And for the wag who will feel compelled to ask the question, “but if we can’t use these schemes, how are we supposed to get business?”, how about web 3.0, doing good work and conducting yourself with integrity?  Just because sleaze is out there doesn’t mean we have to embrace it or accept it. We can fight it. After all, fighting bad things is what lawyers are supposed to do.

11 thoughts on “Rating White Bread and Lawyers

  1. RP

    I was the author of that post — glad you liked it (assuming you meant “unusual post” as a compliment!). I am so fed up with the attitude, especially of the younger generation, that “this is the way the world is, so deal with it” as well as the seeming prohibition on being “judgmental” about anything anybody does, which attitude I believe is the fault of our educational system (a topic for another day).

  2. SHG

    I did like it. A lot.  We are only doomed to lives of sleaze if we accept it, and I very much appreciate your calling bullshit.

  3. Dr. Sigmund Droid

    A couple thoughts on your post . . .

    First, Ms. Elefant’s blawg’s name – “My Shingle” – has inspired me to want to create my own bog called “My Shingles”. It will be about the things in my life that cause pain, itching, or tingling in the areas where rash tends to express itself . . . Please thank her for the inspiration . . .

    Now regarding AVVO ratings, understanding that I am not an attorney (and contrary to rumors, I don’t even play one on T.V.), – I have used seven lawyers for various legal “problems” in the last five years.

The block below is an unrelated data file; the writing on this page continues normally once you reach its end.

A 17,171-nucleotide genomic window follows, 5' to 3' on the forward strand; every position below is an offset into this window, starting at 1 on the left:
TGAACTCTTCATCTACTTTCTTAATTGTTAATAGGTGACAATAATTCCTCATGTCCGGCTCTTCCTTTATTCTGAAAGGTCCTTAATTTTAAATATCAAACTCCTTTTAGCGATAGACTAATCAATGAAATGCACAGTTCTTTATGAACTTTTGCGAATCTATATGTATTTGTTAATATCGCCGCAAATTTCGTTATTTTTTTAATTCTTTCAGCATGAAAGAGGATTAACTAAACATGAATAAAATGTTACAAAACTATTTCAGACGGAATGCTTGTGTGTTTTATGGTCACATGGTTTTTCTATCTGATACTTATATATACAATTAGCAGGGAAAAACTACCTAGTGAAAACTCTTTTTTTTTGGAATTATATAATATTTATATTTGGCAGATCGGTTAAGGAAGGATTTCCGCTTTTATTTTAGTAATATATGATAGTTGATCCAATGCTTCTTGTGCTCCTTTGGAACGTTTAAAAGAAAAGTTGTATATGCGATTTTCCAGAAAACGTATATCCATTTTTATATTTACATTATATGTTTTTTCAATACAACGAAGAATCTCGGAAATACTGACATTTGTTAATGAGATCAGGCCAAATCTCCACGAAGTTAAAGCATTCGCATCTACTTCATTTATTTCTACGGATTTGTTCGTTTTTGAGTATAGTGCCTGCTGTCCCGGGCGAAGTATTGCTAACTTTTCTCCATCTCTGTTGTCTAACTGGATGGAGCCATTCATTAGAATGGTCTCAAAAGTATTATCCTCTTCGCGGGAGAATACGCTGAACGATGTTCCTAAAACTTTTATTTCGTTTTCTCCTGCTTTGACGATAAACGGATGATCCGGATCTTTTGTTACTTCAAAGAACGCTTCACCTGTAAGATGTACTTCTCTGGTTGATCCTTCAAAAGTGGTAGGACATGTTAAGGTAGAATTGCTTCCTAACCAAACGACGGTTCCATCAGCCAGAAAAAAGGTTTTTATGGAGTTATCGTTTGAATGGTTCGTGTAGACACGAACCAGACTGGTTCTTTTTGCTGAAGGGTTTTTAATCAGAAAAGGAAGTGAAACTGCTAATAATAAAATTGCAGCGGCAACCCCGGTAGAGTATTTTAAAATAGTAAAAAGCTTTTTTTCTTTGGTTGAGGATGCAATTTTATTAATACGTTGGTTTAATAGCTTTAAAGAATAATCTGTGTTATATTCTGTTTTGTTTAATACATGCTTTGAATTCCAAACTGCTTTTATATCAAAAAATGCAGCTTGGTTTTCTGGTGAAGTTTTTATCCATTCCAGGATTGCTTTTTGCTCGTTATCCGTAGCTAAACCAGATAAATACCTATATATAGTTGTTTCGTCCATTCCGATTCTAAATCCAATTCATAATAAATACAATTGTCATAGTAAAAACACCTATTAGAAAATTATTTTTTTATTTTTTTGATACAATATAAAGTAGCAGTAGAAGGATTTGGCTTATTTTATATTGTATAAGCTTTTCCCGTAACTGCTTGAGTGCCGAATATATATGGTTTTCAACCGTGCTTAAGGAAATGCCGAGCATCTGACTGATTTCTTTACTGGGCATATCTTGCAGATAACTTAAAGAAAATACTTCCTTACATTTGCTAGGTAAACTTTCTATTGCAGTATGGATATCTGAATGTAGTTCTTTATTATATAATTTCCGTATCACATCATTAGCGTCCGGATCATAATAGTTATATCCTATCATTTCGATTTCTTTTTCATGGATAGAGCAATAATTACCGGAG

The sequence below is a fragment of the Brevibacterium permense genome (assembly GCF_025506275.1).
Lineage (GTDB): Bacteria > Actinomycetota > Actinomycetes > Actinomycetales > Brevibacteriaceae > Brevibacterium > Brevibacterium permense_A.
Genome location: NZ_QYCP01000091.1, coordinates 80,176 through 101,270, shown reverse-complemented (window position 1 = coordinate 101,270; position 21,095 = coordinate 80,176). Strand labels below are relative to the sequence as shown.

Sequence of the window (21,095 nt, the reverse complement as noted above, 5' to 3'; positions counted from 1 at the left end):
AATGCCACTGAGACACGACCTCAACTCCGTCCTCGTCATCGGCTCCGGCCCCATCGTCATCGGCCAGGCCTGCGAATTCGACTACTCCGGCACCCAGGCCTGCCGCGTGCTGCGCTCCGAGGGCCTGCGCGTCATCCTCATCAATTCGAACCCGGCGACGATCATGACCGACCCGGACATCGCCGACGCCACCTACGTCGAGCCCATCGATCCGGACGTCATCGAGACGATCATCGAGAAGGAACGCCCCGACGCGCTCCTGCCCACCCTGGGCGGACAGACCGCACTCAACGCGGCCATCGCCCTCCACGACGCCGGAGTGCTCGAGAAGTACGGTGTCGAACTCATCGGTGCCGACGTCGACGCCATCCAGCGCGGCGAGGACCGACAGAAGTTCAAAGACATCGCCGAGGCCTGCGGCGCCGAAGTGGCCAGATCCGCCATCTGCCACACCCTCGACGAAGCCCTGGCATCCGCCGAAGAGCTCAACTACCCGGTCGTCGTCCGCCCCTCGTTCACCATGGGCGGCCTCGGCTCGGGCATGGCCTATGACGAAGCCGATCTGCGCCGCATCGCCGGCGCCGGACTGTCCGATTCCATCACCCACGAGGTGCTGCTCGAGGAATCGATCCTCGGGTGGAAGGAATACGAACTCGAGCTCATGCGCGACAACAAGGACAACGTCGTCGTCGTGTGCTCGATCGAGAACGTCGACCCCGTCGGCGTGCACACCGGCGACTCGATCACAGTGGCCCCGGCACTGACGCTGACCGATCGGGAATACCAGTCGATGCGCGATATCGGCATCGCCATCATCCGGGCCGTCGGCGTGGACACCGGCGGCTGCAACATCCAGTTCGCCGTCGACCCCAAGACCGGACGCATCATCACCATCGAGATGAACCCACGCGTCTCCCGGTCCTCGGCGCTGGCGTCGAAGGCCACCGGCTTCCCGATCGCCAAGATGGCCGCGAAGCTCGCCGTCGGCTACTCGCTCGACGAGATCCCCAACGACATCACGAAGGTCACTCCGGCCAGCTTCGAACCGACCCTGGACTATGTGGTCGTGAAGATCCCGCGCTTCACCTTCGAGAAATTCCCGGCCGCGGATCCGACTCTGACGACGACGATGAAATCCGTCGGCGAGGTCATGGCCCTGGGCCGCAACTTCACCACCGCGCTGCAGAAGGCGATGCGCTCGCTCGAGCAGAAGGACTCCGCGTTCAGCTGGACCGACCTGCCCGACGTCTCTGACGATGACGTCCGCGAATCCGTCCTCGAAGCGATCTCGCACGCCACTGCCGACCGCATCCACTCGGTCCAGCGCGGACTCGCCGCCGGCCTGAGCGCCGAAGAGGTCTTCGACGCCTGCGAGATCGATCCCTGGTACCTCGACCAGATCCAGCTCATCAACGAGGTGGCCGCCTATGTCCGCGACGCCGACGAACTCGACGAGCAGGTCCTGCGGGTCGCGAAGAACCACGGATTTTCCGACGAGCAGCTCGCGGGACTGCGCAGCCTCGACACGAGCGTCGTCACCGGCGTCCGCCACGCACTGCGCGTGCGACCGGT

The first three I selected based on referrals, and two of them turned out to literally have negative value to me – their cure was worse than the disease, so to speak . . . The third one was more than passable – he’s now one of my very best friends, though I don’t use him for legal work anymore, for a variety of reasons, but primarily because after the legal costs for my divorce soared north of $400k, I just said NO to all family law attorneys and went “Pro Per”. For me, that was one of the best decisions I’ve made in my entire life . . .

    About three years ago, I discovered AVVO. The first thing I did was to pull up the ratings and reviews for those three prior attorneys. And truth be told, their AVVO reviews and ratings paralleled my experiences with them down to a “T”. After noting that correlation, I decided to conduct an experiment – the next attorney I needed to hire, I would go to AVVO and select only among lawyers rated “10”, if for no other reason than to satisfy my latent but deep-seated Bo Derek fetish. So that’s what I did and he was great and it worked out great, just like I had hoped.